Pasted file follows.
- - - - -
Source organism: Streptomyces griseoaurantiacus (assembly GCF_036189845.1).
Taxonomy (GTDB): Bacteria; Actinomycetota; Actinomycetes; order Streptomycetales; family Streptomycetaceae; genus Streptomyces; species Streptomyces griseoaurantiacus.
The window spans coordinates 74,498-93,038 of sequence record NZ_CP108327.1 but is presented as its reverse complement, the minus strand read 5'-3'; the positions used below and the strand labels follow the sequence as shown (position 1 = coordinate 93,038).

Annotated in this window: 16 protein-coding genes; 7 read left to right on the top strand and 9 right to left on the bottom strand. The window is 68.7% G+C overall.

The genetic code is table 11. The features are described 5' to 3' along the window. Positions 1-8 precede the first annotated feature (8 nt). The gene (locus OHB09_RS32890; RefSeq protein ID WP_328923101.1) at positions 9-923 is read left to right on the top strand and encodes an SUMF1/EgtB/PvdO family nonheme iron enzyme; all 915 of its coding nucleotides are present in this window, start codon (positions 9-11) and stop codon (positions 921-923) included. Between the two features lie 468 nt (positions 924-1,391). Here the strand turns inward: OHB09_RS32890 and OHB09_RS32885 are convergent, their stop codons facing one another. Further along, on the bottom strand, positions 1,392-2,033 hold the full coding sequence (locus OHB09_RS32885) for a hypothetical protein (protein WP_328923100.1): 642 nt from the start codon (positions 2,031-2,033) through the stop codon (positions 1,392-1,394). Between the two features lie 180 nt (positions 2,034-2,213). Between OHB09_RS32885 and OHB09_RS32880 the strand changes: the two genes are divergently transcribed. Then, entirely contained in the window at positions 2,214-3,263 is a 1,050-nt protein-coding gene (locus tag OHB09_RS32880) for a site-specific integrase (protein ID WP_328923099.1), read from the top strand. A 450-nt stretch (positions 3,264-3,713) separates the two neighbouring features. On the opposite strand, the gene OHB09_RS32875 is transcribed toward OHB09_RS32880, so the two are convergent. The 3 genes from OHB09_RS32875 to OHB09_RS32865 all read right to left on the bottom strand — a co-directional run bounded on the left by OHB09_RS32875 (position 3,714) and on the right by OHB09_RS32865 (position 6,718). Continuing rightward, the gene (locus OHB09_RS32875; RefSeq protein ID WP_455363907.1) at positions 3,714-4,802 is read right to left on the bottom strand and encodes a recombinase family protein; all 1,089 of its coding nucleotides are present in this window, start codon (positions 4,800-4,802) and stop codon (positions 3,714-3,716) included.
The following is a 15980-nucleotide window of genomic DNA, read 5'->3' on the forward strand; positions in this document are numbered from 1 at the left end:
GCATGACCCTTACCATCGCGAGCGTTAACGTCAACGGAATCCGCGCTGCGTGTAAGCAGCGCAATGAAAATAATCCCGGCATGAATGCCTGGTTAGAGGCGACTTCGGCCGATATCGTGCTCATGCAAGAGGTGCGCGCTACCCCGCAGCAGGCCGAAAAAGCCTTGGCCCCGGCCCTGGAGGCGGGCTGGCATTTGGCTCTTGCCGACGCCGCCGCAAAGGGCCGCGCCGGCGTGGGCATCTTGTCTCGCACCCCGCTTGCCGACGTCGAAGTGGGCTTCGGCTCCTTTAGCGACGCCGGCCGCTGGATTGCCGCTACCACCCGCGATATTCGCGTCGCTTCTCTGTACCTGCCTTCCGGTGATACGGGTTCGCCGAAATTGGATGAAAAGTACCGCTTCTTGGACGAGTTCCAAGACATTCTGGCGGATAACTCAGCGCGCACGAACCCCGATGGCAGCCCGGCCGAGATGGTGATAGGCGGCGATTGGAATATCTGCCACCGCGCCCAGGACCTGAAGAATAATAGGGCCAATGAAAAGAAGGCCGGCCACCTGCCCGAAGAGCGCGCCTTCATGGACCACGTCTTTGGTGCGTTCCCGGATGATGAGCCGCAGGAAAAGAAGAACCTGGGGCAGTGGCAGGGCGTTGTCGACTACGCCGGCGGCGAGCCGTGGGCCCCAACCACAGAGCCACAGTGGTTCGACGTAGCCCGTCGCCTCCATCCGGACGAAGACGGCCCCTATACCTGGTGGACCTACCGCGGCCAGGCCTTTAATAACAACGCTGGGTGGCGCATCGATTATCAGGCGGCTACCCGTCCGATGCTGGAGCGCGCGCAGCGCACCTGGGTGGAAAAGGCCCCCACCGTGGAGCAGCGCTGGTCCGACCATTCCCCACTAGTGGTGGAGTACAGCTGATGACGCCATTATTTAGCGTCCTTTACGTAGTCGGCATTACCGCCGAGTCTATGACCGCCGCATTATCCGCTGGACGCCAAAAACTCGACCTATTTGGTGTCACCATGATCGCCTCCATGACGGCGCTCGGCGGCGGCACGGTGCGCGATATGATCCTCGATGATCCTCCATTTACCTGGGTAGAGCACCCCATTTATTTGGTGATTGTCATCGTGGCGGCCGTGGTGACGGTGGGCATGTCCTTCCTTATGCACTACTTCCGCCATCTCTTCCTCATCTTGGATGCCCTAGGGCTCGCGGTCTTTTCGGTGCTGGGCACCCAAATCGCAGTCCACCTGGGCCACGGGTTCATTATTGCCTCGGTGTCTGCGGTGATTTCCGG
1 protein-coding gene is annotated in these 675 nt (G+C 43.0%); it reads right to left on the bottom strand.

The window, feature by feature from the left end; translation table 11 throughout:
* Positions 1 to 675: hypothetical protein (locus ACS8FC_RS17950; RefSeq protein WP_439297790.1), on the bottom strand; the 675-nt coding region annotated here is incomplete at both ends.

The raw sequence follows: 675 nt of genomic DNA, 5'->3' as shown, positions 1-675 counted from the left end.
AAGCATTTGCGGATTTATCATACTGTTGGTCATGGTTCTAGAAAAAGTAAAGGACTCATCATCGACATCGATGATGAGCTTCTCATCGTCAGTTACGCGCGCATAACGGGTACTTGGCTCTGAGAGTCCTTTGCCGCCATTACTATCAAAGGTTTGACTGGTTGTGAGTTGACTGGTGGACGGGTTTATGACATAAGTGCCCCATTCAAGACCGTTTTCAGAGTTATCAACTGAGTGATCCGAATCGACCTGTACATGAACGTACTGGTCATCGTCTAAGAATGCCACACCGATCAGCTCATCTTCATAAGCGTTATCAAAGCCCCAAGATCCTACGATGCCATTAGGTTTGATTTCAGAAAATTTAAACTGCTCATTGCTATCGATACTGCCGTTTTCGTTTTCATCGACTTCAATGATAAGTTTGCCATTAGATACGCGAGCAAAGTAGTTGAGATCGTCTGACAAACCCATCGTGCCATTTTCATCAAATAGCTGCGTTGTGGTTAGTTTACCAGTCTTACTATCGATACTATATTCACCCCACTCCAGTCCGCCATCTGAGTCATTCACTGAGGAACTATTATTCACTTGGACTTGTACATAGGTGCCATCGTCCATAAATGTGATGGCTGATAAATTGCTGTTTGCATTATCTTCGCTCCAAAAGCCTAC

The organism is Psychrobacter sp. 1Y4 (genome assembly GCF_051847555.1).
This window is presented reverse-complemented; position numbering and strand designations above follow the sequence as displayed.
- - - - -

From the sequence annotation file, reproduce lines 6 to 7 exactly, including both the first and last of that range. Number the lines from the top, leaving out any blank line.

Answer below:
The following is a 15980-nucleotide window of genomic DNA, read 5'->3' on the forward strand; positions in this document are numbered from 1 at the left end:
GCATGACCCTTACCATCGCGAGCGTTAACGTCAACGGAATCCGCGCTGCGTGTAAGCAGCGCAATGAAAATAATCCCGGCATGAATGCCTGGTTAGAGGCGACTTCGGCCGATATCGTGCTCATGCAAGAGGTGCGCGCTACCCCGCAGCAGGCCGAAAAAGCCTTGGCCCCGGCCCTGGAGGCGGGCTGGCATTTGGCTCTTGCCGACGCCGCCGCAAAGGGCCGCGCCGGCGTGGGCATCTTGTCTCGCACCCCGCTTGCCGACGTCGAAGTGGGCTTCGGCTCCTTTAGCGACGCCGGCCGCTGGATTGCCGCTACCACCCGCGATATTCGCGTCGCTTCTCTGTACCTGCCTTCCGGTGATACGGGTTCGCCGAAATTGGATGAAAAGTACCGCTTCTTGGACGAGTTCCAAGACATTCTGGCGGATAACTCAGCGCGCACGAACCCCGATGGCAGCCCGGCCGAGATGGTGATAGGCGGCGATTGGAATATCTGCCACCGCGCCCAGGACCTGAAGAATAATAGGGCCAATGAAAAGAAGGCCGGCCACCTGCCCGAAGAGCGCGCCTTCATGGACCACGTCTTTGGTGCGTTCCCGGATGATGAGCCGCAGGAAAAGAAGAACCTGGGGCAGTGGCAGGGCGTTGTCGACTACGCCGGCGGCGAGCCGTGGGCCCCAACCACAGAGCCACAGTGGTTCGACGTAGCCCGTCGCCTCCATCCGGACGAAGACGGCCCCTATACCTGGTGGACCTACCGCGGCCAGGCCTTTAATAACAACGCTGGGTGGCGCATCGATTATCAGGCGGCTACCCGTCCGATGCTGGAGCGCGCGCAGCGCACCTGGGTGGAAAAGGCCCCCACCGTGGAGCAGCGCTGGTCCGACCATTCCCCACTAGTGGTGGAGTACAGCTGATGACGCCATTATTTAGCGTCCTTTACGTAGTCGGCATTACCGCCGAGTCTATGACCGCCGCATTATCCGCTGGACGCCAAAAACTCGACCTATTTGGTGTCACCATGATCGCCTCCATGACGGCGCTCGGCGGCGGCACGGTGCGCGATATGATCCTCGATGATCCTCCATTTACCTGGGTAGAGCACCCCATTTATTTGGTGATTGTCATCGTGGCGGCCGTGGTGACGGTGGGCATGTCCTTCCTTATGCACTACTTCCGCCATCTCTTCCTCATCTTGGATGCCCTAGGGCTCGCGGTCTTTTCGGTGCTGGGCACCCAAATCGCAGTCCACCTGGGCCACGGGTTCATTATTGCCTCGGTGTCTGCGGTGATTTCCGG